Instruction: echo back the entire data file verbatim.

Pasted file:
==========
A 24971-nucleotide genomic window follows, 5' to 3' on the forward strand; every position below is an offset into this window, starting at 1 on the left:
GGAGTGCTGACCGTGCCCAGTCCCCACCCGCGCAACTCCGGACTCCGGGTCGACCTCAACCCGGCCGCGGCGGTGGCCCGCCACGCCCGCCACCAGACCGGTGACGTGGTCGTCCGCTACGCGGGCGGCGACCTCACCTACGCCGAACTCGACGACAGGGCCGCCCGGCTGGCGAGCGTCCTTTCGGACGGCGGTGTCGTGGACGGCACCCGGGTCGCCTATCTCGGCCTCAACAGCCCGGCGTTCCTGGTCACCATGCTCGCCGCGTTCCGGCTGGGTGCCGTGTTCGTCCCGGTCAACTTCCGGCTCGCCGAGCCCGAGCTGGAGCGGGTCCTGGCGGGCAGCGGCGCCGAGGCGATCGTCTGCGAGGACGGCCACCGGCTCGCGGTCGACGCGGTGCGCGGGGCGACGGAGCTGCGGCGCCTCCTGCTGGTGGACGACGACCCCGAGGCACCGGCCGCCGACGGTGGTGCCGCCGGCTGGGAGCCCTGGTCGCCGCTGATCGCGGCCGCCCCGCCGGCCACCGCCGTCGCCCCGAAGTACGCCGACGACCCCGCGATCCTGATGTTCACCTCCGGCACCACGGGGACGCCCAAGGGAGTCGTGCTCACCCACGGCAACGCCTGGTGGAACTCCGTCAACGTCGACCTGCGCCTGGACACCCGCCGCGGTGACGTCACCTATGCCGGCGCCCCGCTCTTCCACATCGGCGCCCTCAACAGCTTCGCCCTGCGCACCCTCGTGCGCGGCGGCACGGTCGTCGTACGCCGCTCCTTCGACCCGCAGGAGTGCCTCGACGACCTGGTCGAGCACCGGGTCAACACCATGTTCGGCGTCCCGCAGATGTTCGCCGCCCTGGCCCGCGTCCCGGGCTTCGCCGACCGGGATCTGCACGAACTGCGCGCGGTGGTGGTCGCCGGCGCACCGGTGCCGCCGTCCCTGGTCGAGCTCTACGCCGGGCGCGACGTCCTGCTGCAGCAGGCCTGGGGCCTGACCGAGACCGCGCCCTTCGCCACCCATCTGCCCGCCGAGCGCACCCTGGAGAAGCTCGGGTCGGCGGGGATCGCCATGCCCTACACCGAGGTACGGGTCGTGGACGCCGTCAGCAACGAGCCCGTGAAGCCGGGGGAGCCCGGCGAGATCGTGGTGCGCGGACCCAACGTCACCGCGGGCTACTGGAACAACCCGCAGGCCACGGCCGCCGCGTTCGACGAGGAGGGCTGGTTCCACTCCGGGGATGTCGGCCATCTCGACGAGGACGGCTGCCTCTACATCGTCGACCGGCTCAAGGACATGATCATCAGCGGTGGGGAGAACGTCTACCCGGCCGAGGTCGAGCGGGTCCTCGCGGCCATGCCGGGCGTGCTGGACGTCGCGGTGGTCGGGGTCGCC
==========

A 24971-nucleotide genomic window follows, 5' to 3' on the forward strand; every position below is an offset into this window, starting at 1 on the left:
GGAGTGCTGACCGTGCCCAGTCCCCACCCGCGCAACTCCGGACTCCGGGTCGACCTCAACCCGGCCGCGGCGGTGGCCCGCCACGCCCGCCACCAGACCGGTGACGTGGTCGTCCGCTACGCGGGCGGCGACCTCACCTACGCCGAACTCGACGACAGGGCCGCCCGGCTGGCGAGCGTCCTTTCGGACGGCGGTGTCGTGGACGGCACCCGGGTCGCCTATCTCGGCCTCAACAGCCCGGCGTTCCTGGTCACCATGCTCGCCGCGTTCCGGCTGGGTGCCGTGTTCGTCCCGGTCAACTTCCGGCTCGCCGAGCCCGAGCTGGAGCGGGTCCTGGCGGGCAGCGGCGCCGAGGCGATCGTCTGCGAGGACGGCCACCGGCTCGCGGTCGACGCGGTGCGCGGGGCGACGGAGCTGCGGCGCCTCCTGCTGGTGGACGACGACCCCGAGGCACCGGCCGCCGACGGTGGTGCCGCCGGCTGGGAGCCCTGGTCGCCGCTGATCGCGGCCGCCCCGCCGGCCACCGCCGTCGCCCCGAAGTACGCCGACGACCCCGCGATCCTGATGTTCACCTCCGGCACCACGGGGACGCCCAAGGGAGTCGTGCTCACCCACGGCAACGCCTGGTGGAACTCCGTCAACGTCGACCTGCGCCTGGACACCCGCCGCGGTGACGTCACCTATGCCGGCGCCCCGCTCTTCCACATCGGCGCCCTCAACAGCTTCGCCCTGCGCACCCTCGTGCGCGGCGGCACGGTCGTCGTACGCCGCTCCTTCGACCCGCAGGAGTGCCTCGACGACCTGGTCGAGCACCGGGTCAACACCATGTTCGGCGTCCCGCAGATGTTCGCCGCCCTGGCCCGCGTCCCGGGCTTCGCCGACCGGGATCTGCACGAACTGCGCGCGGTGGTGGTCGCCGGCGCACCGGTGCCGCCGTCCCTGGTCGAGCTCTACGCCGGGCGCGACGTCCTGCTGCAGCAGGCCTGGGGCCTGACCGAGACCGCGCCCTTCGCCACCCATCTGCCCGCCGAGCGCACCCTGGAGAAGCTCGGGTCGGCGGGGATCGCCATGCCCTACACCGAGGTACGGGTCGTGGACGCCGTCAGCAACGAGCCCGTGAAGCCGGGGGAGCCCGGCGAGATCGTGGTGCGCGGACCCAACGTCACCGCGGGCTACTGGAACAACCCGCAGGCCACGGCCGCCGCGTTCGACGAGGAGGGCTGGTTCCACTCCGGGGATGTCGGCCATCTCGACGAGGACGGCTGCCTCTACATCGTCGACCGGCTCAAGGACATGATCATCAGCGGTGGGGAGAACGTCTACCCGGCCGAGGTCGAGCGGGTCCTCGCGGCCATGCCGGGCGTGCTGGACGTCGCGGTGGTCGGGGTCGCC